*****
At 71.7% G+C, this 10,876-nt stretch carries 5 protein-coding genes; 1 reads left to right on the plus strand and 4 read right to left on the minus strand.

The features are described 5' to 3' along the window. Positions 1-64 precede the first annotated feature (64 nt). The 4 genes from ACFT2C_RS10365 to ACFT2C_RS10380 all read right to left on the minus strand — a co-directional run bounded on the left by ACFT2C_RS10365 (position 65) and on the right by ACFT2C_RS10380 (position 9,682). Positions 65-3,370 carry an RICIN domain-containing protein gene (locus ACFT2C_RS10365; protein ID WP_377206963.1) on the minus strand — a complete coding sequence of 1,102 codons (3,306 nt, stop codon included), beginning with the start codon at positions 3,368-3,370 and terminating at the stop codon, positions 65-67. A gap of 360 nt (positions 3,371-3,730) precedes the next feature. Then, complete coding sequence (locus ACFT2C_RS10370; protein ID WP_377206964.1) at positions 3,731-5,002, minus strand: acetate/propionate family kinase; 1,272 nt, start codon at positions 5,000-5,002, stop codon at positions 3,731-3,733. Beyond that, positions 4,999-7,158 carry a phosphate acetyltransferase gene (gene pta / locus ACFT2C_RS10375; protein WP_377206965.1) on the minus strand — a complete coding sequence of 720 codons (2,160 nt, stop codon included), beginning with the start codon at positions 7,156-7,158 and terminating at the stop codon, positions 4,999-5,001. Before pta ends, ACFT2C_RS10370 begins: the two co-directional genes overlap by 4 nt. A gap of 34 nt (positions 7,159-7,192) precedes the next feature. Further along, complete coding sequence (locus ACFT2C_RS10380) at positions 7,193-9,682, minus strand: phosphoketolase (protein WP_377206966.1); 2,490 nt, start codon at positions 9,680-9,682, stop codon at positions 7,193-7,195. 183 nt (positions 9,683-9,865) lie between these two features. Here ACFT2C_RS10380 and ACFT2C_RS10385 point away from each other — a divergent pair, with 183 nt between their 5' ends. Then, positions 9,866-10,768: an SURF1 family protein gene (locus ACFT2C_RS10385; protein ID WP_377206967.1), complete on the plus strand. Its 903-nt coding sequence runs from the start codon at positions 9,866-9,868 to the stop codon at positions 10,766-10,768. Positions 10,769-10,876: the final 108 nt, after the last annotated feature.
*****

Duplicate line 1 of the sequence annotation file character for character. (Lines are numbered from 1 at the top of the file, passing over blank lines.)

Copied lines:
At 71.7% G+C, this 10,876-nt stretch carries 5 protein-coding genes; 1 reads left to right on the plus strand and 4 read right to left on the minus strand.